January 23, 2018
Embarking on your first foray into beekeeping can be daunting—it can feel like there's so much to learn. At one time or another everyone in Flow HQ was a nervous newbie. Here are some of our top tips to make your journey buzz more smoothly.
Although it is possible to learn through research, there's nothing like learning experientially. Pairing up with someone who lives locally and who has some beekeeping experience can help steady any nerves, as well as help to answer any of the (many) questions that you have about looking after your bees and hive.
November 30, 2017
Flow bees wanted to get in on the Movember action this year and have been bearding around their Flow Hives.
Although we’ve made this cute link to Movember (especially with temperature in our local area in Australia soaring to mid 30°C (86 degrees Fahrenheit) well-before summer, which resulted in many hives to develop this look-alike characteristic), bearding bees, in fact, have nothing to do with facial hair.
November 12, 2017
Did you know that different species of bees have different nesting behaviours?
November 12, 2017
November 7, 2017
Bees and other pollinators are truly incredible creatures – having evolved symbiotically with plants, pollinators perform a crucial role in many plants’ reproduction. In fact, 90 percent of plants require pollinators to reproduce.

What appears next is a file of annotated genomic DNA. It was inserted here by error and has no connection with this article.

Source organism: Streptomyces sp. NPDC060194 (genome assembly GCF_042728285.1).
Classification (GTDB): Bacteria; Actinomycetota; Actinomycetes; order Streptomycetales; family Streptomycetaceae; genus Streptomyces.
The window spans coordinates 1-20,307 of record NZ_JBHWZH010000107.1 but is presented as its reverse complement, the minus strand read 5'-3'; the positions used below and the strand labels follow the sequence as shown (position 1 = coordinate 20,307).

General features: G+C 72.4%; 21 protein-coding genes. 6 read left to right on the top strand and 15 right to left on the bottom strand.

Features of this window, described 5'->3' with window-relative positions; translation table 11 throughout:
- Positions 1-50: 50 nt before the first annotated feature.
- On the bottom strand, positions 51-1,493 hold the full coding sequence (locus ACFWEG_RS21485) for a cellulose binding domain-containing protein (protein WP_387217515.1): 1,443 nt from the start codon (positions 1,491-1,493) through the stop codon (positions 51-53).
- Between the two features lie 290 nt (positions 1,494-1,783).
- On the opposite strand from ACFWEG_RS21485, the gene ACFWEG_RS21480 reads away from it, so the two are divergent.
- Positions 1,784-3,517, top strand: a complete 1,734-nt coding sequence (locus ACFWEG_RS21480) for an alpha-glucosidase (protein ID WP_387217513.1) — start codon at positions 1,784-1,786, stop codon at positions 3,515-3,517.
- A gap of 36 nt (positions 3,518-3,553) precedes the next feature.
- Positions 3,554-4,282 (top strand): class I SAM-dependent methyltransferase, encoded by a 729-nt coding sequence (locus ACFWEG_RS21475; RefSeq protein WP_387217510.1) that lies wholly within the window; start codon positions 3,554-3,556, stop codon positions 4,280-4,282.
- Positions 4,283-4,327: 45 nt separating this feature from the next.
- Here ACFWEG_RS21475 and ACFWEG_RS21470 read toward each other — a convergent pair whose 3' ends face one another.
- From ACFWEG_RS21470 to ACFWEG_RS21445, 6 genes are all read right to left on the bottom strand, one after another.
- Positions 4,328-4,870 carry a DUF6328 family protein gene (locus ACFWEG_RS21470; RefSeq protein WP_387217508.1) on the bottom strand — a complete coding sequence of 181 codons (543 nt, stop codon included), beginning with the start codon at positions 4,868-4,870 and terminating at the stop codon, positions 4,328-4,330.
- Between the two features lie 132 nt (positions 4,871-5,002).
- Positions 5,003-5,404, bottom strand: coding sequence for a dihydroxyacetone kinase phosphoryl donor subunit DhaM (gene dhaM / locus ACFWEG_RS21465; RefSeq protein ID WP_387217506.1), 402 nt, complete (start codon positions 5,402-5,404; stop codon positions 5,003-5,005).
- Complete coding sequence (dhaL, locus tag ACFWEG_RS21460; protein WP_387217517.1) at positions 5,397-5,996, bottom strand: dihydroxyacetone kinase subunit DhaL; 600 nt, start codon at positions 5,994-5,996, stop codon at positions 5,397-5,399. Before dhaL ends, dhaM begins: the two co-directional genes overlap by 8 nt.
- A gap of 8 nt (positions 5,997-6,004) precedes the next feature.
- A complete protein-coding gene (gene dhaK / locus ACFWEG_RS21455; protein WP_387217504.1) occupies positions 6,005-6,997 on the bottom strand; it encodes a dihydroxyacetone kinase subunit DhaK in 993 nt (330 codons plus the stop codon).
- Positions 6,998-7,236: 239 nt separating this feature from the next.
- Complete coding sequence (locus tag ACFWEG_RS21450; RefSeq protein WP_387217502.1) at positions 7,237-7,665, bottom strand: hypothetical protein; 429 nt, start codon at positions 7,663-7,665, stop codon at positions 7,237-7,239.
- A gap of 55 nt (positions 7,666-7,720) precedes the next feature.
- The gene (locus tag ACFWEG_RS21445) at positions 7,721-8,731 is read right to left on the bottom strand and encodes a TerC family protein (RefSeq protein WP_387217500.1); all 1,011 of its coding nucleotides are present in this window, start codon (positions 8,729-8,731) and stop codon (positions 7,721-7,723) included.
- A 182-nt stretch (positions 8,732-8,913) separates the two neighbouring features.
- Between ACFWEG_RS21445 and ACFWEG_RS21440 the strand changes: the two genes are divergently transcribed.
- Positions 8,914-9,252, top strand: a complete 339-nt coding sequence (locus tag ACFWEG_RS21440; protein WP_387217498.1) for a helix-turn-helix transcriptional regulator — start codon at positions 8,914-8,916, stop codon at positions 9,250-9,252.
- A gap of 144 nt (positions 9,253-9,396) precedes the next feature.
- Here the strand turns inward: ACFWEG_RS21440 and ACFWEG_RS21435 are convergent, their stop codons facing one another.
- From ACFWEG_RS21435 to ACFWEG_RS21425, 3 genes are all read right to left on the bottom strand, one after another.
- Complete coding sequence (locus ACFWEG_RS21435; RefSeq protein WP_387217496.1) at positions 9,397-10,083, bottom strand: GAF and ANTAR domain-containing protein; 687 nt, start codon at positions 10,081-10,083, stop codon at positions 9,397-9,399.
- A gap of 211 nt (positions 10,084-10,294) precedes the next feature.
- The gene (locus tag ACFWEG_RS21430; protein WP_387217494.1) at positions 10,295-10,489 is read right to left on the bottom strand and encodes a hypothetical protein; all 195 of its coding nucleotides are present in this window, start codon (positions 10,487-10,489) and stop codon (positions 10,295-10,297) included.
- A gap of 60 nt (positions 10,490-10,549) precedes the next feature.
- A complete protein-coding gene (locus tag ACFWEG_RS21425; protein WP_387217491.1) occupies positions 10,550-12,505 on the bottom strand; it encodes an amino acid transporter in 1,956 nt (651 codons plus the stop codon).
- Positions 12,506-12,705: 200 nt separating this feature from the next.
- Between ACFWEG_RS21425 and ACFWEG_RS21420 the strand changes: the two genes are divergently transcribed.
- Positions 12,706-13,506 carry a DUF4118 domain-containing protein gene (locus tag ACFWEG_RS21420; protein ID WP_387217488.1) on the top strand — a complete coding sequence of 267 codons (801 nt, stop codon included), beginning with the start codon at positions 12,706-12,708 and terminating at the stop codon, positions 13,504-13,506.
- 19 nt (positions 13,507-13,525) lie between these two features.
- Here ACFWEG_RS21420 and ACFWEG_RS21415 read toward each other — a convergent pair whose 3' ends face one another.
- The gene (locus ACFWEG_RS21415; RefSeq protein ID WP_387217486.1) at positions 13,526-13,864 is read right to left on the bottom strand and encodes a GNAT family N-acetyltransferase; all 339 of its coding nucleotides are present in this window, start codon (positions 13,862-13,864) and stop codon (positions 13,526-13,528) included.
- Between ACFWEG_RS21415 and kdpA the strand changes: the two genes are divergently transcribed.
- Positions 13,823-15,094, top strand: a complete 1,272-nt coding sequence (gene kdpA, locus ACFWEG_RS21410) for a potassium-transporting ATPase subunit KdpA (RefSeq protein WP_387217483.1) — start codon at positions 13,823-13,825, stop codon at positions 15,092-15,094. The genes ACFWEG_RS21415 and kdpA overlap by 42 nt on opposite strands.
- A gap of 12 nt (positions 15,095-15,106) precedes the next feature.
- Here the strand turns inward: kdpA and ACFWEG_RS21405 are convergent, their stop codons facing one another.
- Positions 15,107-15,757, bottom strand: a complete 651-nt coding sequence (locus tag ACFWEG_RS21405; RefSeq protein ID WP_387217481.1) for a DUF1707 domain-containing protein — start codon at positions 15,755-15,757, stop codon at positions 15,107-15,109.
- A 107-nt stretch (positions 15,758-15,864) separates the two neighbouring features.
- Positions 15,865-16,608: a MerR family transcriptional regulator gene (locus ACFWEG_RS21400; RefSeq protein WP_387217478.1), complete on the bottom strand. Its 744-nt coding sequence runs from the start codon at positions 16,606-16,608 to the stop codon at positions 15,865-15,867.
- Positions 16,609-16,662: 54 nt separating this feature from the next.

November 1, 2017
This article is supplied by Sheldon Stehn from Sweet Pure Honey on overwintering in Canada.
Sheldon is a commercial beekeeper who has adapted his beekeeping practices to suit a commercial setup and location in Western Canada.
Over the past 20+ years of commercial beekeeping, I have learned a few things that are staples and generally agreed upon as best practice in the commercial beekeeping industry. I have made mistakes (and you will make mistakes, that is how you learn). But as long as you are doing your job observing, keeping a feeding record, checking for various mites and American Foulbrood (AFB) signs, suppressing the size of the bottom entrance and wrapping your colonies with sufficient insulation, you should do fine.
October 12, 2017
(Api = bees, mondia = world)
It seems like the whole world wants to know more about Flow technology! Apimondia (International Apicultural Congress) - is a beekeeping conference where as far back as 1897, beekeepers from around the world have been gathering for knowledge sharing.
August 10, 2017
Every beekeeper needs to replace the queen in their hive at some point. This process is called ‘requeening’. There are many different reasons to requeen a hive and even more ways to do it! Hilary Kearney tells us how...
June 14, 2017